The Final Season: Fathers, Sons, and One Last Season in a Classic American Ballpark (Honoring a Detroit Legend)
Maybe your dad took you to ball games at Fenway, Wrigley, or Ebbets. Maybe the two of you watched broadcasts from Yankee Stadium or Candlestick Park, or listened as Red Barber or Vin Scully called the plays on radio. Or maybe he coached your team or just played catch with you in the yard. Chances are good that if you're a baseball fan, your dad had something to do with it--and your thoughts of the sport evoke thoughts of him. If so, you will treasure The Final Season, a poignant true story about baseball and heroes, family and forgiveness, doubts and dreams, and a place that brings them all together.
Growing up in the 60s and 70s, Tom Stanton lived for his Detroit Tigers. When Tiger Stadium began its 88th and final season, he vowed to attend all 81 home games in order to explore his attachment to the place where four generations of his family have shared baseball. Join him as he encounters idols, conjures decades past, and discovers the mysteries of a park where Cobb and Ruth played. Come along and sit beside Al Kaline on the dugout bench, eat popcorn with Elmore Leonard, hear Alice Cooper's confessions, soak up the warmth of Ernie Harwell, see McGwire and Ripken up close, and meet Chicken Legs Rau, Bleacher Pete, Al the Usher, and a parade of fans who are anything but ordinary. By the autumn of his odyssey, Stanton comes to realize that his anguish isn't just about the loss of a beloved ballpark but about his dad's mortality, for at the heart of this story is the love between fathers and sons--a theme that resonates with baseball fans of all ages.
out of service, offering that Clem’s eyes were poor and that Bucky had high blood pressure and that Teddy suffered from bad nerves and that Joey was too soft and that Herb—who would soon be volunteering—was too young. Still, four of them ended up overseas and all of them came home. My dad was the luckiest, stationed in St. Joseph, Missouri, where in a club one night he spotted Betty Muse, a shapely brunette with bouncy hair and violet eyes and a sassy-enough smile that he felt he could ask her,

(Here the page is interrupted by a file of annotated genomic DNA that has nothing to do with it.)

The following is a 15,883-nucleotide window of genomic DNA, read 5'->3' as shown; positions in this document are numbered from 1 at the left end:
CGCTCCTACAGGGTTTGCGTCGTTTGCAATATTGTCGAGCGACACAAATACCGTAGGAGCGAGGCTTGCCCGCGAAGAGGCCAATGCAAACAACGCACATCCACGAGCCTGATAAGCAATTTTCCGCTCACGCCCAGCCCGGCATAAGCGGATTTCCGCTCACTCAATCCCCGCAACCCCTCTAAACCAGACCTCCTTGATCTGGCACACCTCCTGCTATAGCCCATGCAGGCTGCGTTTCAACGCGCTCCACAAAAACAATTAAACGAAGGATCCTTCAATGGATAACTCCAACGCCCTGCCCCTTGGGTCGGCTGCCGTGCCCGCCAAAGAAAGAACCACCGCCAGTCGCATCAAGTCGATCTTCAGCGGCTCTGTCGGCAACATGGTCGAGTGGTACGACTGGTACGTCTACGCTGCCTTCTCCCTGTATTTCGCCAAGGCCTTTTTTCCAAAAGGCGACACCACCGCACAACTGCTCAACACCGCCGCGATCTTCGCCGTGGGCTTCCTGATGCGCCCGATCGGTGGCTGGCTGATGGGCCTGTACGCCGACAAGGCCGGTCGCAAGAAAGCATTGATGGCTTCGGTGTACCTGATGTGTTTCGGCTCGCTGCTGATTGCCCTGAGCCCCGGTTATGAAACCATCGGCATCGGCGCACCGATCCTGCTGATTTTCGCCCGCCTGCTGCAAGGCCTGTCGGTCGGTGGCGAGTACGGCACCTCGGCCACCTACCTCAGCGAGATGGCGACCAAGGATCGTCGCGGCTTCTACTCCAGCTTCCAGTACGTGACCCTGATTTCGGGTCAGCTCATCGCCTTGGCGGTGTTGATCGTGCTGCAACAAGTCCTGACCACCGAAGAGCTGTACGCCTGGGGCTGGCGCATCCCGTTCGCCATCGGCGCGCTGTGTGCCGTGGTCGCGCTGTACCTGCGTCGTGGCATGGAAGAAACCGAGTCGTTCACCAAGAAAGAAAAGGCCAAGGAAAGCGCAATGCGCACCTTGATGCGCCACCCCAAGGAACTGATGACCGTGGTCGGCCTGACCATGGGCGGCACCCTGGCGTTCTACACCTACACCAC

early. The ball club is wary of my motives, with reason. I am angry that the team is abandoning the park and I don’t feel fond of the people who made the decision. Still, I am tickled to be here today, even comforted in some way, and privileged, of course. Emerging from the cement tunnel you notice the grass first, shamrock green. Perhaps it’s the vastness of it, this huge flag of a field spread before you and hugged by a sea of blue seats, or the way the diagonal cut creates a pattern of
family. Years from now I want them to point at the corner of Michigan and Trumbull and recall for their grandsons how their ancestors—all the way back to my grandfather, Polish immigrant Theodore Stankiewicz—shared the national pastime here through nine decades. I want them to know about Hal Newhouser and Charlie Gehringer and Al Kaline. I want them to remember. In our family, baseball has always been a communion of dads, boys, and brothers. Mom never went to the park, not even before the brain
run. Game 4: Friday, April 16 When the world champions swagger onto the field, kids in Yankee jerseys swarm the dugout for autographs. Middle-aged men call out to manager Joe Torre. Boys and young women crane their necks toward Derek Jeter, the shortstop from Kalamazoo. The Yankees are America’s premier baseball team, winners of a record 114 games last season. They stand taller than their peers. They step with confidence. They throw harder, hit better, smile nicer. They almost glow. I love
shovel snow from the field, the kind of day that Ernie Harwell says wasn’t made for baseball. Brian Moehler pitched the home opener, putting his father’s initials into the new dirt, and the Tigers won 5–2. And I can say I was there with 39,000 others, shivering in the cold wind. It’s August now and I’ve seen a half dozen games this season including this one, a Tuesday-night affair against the Griffeyless Seattle Mariners. Much has changed since the last game at Tiger Stadium. Days before the